Saturday, November 1, 2008
Hello Fellow Professors! This week there is a lot to report. In fact, there is so much to report that it must be categorized by topic. This week's Teaching Assistant topics will be organized by the order in which they appear in the Constitution-
Article II - Executive Branch
There is much activity in the executive branch, as we would expect at this time in the presidential election cycle. There are three stories regarding the current denizens of our executive branch. First, Salim Hamdan has been in the news lately, as prosecutors attempted to seek a new sentence for Hamdan, arguing that the sentencing judge did not have the authority to give Hamdam credit for time served in pre-trial confinement. However, according the Wall Street Journal's Law Blog, a military judge denied this request. Consequently, Hamdan could be released as soon as December - but the operative word here is "could." The WSJ further notes that if Hamdan is declared an "enemy combatant," he could continue to be held at least until the end of the hostilities in Afghanistan. This would be an interesting addition to your discussion of this case in your course.
Second, from the "in case you missed it" files, last week President Bush sent U.S. special forces troops into Syria. While the details remain unclear, apparently the troops were sent into the area in search of an individual assisting the opposition in Iraq. Eight people were killed. The Constitutional implications are many. First, was the War Powers Resolution violated? If the number of troops was small, arguably, it was not, but if this is so, then this is an inherent flaw in the WPR. Second, our president launched an attack against a sovereign nation against a nation that has usually been our ally in the region. Sandy Levinson of Balkinization has a great assessment of the consequences of the action here.
Third, as my co-bloggers and I have reported, there is a tendancy for administive activity to increase in the waning days of an outgoing president's administration. Well, there is more - apparently, there is a practice of political appointees changing their status from political appointees to career employees. This practice - known as "burrowing in" is described in detail in this Mother Jones piece. Students might be interested to learn about the practice and how it effective circumvents some of the appointment powers of the incoming president.
Now on to the stories regarding those who hope to occupy the executive branch. First, Governor Sarah Palin's interpretation of executive authority is making news again. Recently, she reiterated her claim that the Vice Presidency is an office that has expansive powers. Over at Findlaw, Vikram Amar analyzes the issue, and though he concludes that the issue is more complex than one initially might think, Governor Palin is likely incorrect. Over at the Volokh Conspiracy, Johnathan Adler links to Glen "Instapundit" Reynolds' piece in the New York Times which takes an opposite view. Nevertheless, both pieces agree that a person who holds a position of power in the executive branch cannot simulateously serve as a powerful individual in the legislature.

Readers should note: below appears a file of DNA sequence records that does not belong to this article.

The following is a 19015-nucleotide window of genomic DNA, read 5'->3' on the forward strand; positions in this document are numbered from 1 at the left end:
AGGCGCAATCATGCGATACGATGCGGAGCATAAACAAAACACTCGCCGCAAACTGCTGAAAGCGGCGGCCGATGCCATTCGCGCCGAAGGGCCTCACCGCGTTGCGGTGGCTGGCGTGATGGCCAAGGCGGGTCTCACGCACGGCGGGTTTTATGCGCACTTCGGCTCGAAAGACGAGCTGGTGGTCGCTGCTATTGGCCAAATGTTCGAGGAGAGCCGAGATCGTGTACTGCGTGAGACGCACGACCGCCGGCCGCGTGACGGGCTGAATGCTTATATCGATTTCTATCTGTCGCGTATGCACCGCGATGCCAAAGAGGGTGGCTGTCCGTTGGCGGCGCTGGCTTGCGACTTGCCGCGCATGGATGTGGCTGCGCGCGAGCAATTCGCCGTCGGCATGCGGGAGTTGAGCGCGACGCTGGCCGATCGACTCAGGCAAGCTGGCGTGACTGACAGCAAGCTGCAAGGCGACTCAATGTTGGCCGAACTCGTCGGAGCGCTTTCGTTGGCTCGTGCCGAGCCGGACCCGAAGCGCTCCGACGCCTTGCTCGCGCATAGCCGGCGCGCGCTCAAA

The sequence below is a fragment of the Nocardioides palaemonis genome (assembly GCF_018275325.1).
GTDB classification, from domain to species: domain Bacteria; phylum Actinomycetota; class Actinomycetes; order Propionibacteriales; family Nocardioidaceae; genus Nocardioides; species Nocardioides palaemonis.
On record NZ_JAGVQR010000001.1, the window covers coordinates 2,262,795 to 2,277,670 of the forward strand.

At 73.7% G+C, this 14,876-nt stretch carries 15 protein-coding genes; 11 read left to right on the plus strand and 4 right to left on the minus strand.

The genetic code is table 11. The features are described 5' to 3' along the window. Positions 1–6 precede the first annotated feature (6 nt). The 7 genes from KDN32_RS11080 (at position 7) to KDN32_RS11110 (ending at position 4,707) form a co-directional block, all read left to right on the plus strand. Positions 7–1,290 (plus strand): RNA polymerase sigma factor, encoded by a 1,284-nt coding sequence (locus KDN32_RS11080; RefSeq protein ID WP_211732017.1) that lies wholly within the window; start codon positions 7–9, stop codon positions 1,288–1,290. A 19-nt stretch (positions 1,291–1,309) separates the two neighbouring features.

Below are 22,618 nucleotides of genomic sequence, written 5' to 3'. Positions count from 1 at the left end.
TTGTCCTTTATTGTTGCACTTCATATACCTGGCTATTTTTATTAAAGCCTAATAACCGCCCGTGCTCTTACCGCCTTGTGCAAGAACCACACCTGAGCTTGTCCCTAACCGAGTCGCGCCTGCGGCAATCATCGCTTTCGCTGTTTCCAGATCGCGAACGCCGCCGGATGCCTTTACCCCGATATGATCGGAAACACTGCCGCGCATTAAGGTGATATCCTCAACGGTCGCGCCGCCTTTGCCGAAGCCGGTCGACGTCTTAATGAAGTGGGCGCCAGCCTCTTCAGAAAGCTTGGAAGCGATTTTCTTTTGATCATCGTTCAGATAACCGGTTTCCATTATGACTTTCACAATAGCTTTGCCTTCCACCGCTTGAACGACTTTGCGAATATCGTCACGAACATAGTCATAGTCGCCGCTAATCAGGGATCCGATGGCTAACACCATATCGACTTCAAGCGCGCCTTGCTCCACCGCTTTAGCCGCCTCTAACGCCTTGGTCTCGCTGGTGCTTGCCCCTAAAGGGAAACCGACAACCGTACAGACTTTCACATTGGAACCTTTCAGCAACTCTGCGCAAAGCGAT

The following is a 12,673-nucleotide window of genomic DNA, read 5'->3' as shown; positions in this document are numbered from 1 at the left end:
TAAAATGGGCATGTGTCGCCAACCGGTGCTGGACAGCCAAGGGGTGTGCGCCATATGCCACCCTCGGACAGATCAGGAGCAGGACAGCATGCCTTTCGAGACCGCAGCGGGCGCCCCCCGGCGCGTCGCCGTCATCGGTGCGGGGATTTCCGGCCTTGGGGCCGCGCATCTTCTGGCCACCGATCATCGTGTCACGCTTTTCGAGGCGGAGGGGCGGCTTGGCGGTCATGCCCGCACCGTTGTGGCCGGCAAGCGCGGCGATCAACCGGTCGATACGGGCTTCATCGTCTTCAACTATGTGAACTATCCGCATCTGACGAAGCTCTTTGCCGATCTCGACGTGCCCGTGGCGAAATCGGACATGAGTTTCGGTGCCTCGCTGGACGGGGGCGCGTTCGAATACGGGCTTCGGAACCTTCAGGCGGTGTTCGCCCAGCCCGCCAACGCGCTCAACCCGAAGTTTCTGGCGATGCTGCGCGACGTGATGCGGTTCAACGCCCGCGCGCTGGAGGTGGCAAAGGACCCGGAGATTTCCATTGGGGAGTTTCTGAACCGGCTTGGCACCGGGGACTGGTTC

Second, as is de rigeur each leap year in November, there are proposals for modifying our "beloved" electoral college system of voting for electors, rather than allowing the popular vote to decide. The American Constitutional Society has a great piece wherein James Rooney discusses a proposed compromise - states should direct their electors to vote for the candidate that recieves a majority of the popular vote. The proposal is more detailed and complicated than this, but it is interesting reading and your students will no doubt be interested in this topic in the next week.
Not to be outdone, the judiciary is also creating news. Yesterday, the D.C. Circuit ruled in the case of C-SPAN, et al. v. Federal Communications Commission. In sum, C-SPAN seeks to challenge regulations that will require cable companies to carry both analog and digital versions of broadcast channels beginning in February 2009. The court concluded that the petitioners lacked standing. The court found problems with the petitioners' assertions of injury, causation, and redressibility.
Fourteenth Amendment/Individual Rights
Finally, there are two stories about individual rights. First, on the equal protection front, the WSJ reports that South Carolina's Supreme Court held that an attorney's assertion that he struck a juror in a civil case because the prospective juror's dreadlocked hairstyle made counsel "uneas[y]" was insufficient to pass the Batson test. Most critical for Con Law purposes, the court rejected the notion that dreadlocks were race neutral because worn by people of various races and religions. Rather, the Court stated:
Regardless of their gradual infiltration into mainstream American society, dreadlocks retain their roots as a religious and social symbol of historically black cultures. For this reason, we hold that counsel’s explanation that the juror’s dreadlocks caused him “uneasiness” was insufficient to satisfy the race-neutral requirement in the second step of the trial court’s Batson analysis.
There was also a strongly worded dissent. The full opinion can be found here.
Second, in a case that may have some bearing on fundamental rights analysis, Eugene Volokh reports that a Pennsylvania appellate court recently held that in custody disputes, the court will not make any presumptions that would promote public school education over home schooling. Rather, the court will continue to use the best interest of the child standard. This case is interesting, as the choice of schooling falls within the fundamental right to raise one's children as one sees fit, but here, it also conflicts with the right of custodial parents (and non-custodial parents) to inculcate a child with certain values.
That's all for this week. (And honestly, isn't it enough?) See you next week!